U.S. buyer wants Leap, Battery Plus

…Chahine denies allegations of wrongdoing and is seeking to sue Laurentian, claiming it acted in bad faith and failed to provide promised financing. Badr also wants the courts to remove Deloitte as interim receiver for failing to act impartially. "I will not stand idly by and lose everything I have built and see my business associates, my friends and my family victimized," Badr said in a statement released last week.

The Toronto Star
January 28, 2001

U.S. buyer wants Leap, Battery Plus
Insolvent retailer Battery Plus Inc. may soon be getting recharged.
Steven Theobald

Winner International Corp., Pennsylvania-based maker of The Club, the car anti-theft device, is putting the finishing touches on a deal to purchase the Battery Plus chain, which was forced into bankruptcy protection in November.

Sources say the deal, believed to be worth about $5 million, also involves Toronto-based investment fund company Covington Capital Corp.

Plans also include the two partners buying another Toronto company, Leap Energy and Power Corp., a maker of rechargeable batteries.

Battery Plus employees, who have been eagerly awaiting news of their fate, were told of the Leap Energy connection on Friday by Leap president Brent Meikle, who engineered the transaction.

Before then, employees relied on a letter sent by Deloitte's lawyer asking for a court date to seek approval of a sale that was in final stages of negotiations.

The strategy is to keep the 60-odd Battery Plus stores open and operating under the same banner.

Deloitte & Touche, the interim receiver in charge of day-to-day operations since mid-November, had closed 22 locations it considered unprofitable, out of 85 corporate-owned stores. There are also three locations owned by franchisees.

Battery Plus is primarily mall-based and specializes in selling consumer electronics and batteries.

The proposed deal gives Leap Energy a much-needed vehicle to distribute and market its line of rechargeable nickel-metal-hydride batteries.

Sources say other parties that put in offers for Battery Plus include InterTAN Inc., which operates RadioShack Canada and Mr. Keys Ltd., which owns the Key Man Engravables chain and is owed $1 million in secured credit by Battery Plus.

A hearing is being set for next month in Ontario Superior Court to seek approval of the sale.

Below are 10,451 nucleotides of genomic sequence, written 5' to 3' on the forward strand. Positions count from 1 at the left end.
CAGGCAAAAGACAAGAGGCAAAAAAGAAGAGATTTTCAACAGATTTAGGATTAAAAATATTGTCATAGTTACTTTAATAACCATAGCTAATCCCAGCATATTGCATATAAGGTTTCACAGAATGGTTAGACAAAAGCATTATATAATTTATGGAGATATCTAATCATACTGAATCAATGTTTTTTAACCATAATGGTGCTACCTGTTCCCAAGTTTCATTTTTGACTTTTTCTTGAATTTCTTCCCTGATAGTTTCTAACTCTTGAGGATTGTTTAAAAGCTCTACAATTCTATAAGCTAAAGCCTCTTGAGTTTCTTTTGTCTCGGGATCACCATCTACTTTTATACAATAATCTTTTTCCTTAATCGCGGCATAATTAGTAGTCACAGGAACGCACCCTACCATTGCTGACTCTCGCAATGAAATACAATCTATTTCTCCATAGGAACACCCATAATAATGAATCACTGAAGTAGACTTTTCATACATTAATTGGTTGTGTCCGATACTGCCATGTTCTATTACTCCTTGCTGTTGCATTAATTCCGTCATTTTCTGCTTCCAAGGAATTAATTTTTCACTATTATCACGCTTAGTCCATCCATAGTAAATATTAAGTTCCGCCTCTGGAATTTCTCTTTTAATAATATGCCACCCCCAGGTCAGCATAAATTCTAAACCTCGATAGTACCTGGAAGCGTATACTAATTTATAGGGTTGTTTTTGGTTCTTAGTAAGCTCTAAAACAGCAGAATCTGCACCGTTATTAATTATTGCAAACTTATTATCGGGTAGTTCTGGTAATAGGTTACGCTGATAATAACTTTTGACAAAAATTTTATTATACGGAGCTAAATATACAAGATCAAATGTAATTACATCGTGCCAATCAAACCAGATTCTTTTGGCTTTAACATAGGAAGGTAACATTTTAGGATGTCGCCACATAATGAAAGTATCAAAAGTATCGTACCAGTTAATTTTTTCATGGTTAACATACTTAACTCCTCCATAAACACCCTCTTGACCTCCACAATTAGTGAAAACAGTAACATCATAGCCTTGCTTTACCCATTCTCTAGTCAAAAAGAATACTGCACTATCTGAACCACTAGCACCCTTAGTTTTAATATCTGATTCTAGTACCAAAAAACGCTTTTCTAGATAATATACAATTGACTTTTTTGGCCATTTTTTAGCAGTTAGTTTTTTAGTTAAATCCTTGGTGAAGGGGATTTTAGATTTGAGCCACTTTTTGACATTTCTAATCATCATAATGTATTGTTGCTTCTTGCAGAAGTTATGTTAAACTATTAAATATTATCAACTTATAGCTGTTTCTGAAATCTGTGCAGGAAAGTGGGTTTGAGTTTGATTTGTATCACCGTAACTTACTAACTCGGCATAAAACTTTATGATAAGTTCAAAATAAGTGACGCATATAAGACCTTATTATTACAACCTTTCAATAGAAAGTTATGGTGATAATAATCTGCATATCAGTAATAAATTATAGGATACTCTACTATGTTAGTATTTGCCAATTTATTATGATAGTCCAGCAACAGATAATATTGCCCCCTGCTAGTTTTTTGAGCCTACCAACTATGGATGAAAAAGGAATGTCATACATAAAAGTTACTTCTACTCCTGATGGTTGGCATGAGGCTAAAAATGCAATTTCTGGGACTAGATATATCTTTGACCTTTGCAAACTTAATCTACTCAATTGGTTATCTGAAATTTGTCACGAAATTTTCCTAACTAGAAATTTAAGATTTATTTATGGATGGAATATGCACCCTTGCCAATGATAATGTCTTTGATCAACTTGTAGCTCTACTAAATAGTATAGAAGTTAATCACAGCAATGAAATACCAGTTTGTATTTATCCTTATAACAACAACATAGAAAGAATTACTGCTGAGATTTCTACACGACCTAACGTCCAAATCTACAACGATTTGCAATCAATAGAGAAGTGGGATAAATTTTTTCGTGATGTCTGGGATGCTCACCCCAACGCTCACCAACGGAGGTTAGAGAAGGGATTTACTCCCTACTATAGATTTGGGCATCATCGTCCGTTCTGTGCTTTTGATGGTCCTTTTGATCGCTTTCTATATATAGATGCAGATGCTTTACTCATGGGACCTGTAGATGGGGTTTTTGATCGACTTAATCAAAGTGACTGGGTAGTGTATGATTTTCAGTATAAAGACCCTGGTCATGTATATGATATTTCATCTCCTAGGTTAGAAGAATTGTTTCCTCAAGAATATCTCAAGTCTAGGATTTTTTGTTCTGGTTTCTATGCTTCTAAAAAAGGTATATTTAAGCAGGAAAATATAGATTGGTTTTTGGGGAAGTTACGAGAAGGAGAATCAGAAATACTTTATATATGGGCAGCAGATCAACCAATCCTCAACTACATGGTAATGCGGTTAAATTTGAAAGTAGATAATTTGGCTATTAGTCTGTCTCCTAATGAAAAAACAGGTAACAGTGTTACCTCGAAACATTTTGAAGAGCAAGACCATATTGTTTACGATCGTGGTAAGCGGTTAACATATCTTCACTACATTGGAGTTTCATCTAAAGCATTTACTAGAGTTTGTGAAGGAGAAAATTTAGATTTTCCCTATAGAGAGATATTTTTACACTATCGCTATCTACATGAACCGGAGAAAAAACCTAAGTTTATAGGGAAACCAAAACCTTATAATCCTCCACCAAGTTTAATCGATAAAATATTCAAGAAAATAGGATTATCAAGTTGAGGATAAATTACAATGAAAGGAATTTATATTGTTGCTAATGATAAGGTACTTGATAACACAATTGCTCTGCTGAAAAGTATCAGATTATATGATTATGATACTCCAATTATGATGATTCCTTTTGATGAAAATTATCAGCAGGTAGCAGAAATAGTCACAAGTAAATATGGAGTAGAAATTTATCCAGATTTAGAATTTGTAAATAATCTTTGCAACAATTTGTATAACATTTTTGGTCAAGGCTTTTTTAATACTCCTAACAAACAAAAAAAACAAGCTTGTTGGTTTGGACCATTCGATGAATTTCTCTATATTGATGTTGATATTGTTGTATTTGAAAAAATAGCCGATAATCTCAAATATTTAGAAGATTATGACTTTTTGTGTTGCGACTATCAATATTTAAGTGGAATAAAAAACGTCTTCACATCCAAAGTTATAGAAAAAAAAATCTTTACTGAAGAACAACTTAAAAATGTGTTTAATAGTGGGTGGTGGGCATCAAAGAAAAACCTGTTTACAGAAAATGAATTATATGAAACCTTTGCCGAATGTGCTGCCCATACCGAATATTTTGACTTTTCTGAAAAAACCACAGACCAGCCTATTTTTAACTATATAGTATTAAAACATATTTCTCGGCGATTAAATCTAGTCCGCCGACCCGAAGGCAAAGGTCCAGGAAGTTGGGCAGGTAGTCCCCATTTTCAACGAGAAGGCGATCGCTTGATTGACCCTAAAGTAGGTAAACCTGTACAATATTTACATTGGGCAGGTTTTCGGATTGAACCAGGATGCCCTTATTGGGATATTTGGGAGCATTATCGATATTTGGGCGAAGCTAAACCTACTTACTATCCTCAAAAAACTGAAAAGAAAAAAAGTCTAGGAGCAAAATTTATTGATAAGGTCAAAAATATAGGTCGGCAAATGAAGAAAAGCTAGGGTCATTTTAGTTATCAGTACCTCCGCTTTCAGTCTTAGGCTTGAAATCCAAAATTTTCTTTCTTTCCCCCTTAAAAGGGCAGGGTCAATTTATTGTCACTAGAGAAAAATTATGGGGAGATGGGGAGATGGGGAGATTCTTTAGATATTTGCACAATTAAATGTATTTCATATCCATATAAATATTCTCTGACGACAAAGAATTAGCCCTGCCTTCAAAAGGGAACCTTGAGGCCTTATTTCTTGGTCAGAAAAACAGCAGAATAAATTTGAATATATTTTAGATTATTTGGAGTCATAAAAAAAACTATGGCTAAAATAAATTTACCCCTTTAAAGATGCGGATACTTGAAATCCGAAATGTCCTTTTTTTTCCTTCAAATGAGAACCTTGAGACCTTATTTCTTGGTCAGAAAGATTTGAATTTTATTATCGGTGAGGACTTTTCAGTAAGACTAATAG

Battery Plus founder Antoine Chahine Badr, who lost control of the company when Laurentian Bank of Canada called in more than $6 million in loans, is attempting to block any sale.

In court documents supporting the motion to put Battery Plus into receivership, Laurentian claimed Badr violated loan terms and redirected funds improperly to non-Laurentian accounts.

The bank also alleges that Badr failed to find a white-knight investor despite more than a year of searching.

Under Badr's control, disgruntled suppliers were only shipping goods on a cash-on-delivery basis. Laurentian cited the fact Polaroid Canada had already initiated a legal challenge for unpaid bills.

As a result, inventory levels were so depleted that the peak holiday season couldn't have saved Battery Plus, the bank concluded.

In response, Chahine denies allegations of wrongdoing and is seeking to sue Laurentian, claiming it acted in bad faith and failed to provide promised financing.

Badr also wants the courts to remove Deloitte as interim receiver for failing to act impartially.

"I will not stand idly by and lose everything I have built and see my business associates, my friends and my family victimized," Badr said in a statement released last week.

Battery Plus, founded in 1992, lost $438,205 on sales of $24 million for the 12 months ended June 30. That compares with a profit of $1.23 million on sales of $25.3 million a year earlier.

The offer from Winner and Covington doesn't include the Mississauga head office that is valued at $2.8 million but is heavily mortgaged.

Before appointing Deloitte as interim receiver, the court heard evidence suggesting Battery Plus started running out of money because of over-aggressive expansion, including a $500,000 start-up cost for its Web site.

As well, it spent $2.4 million on a new computer system.

Ontario Superior Court will try to sort through all the legal challenges and arguments in a couple of weeks.


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